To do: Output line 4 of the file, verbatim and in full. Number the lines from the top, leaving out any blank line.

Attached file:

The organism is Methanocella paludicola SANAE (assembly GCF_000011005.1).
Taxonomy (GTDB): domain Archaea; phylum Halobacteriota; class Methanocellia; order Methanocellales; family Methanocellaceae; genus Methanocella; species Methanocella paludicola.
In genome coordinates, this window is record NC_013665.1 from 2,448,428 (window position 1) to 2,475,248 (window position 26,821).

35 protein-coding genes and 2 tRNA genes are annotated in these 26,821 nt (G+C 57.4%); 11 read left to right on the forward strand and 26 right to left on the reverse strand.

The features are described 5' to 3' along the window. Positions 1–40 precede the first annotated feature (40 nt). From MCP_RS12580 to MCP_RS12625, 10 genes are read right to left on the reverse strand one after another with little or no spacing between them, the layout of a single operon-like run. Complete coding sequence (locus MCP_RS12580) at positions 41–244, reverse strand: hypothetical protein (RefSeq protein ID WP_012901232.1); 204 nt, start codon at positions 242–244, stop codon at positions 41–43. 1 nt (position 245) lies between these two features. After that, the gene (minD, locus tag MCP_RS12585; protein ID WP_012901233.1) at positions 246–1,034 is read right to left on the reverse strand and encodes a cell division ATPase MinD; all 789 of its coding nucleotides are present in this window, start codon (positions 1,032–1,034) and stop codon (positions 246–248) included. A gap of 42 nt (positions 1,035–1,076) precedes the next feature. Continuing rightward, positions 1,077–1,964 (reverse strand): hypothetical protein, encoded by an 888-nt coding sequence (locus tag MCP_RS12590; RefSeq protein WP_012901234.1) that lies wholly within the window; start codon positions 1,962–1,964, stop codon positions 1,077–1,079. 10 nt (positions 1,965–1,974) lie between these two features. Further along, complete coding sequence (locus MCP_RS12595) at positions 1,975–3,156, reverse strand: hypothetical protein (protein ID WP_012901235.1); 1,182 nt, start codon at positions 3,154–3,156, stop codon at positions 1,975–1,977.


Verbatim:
35 protein-coding genes and 2 tRNA genes are annotated in these 26,821 nt (G+C 57.4%); 11 read left to right on the forward strand and 26 right to left on the reverse strand.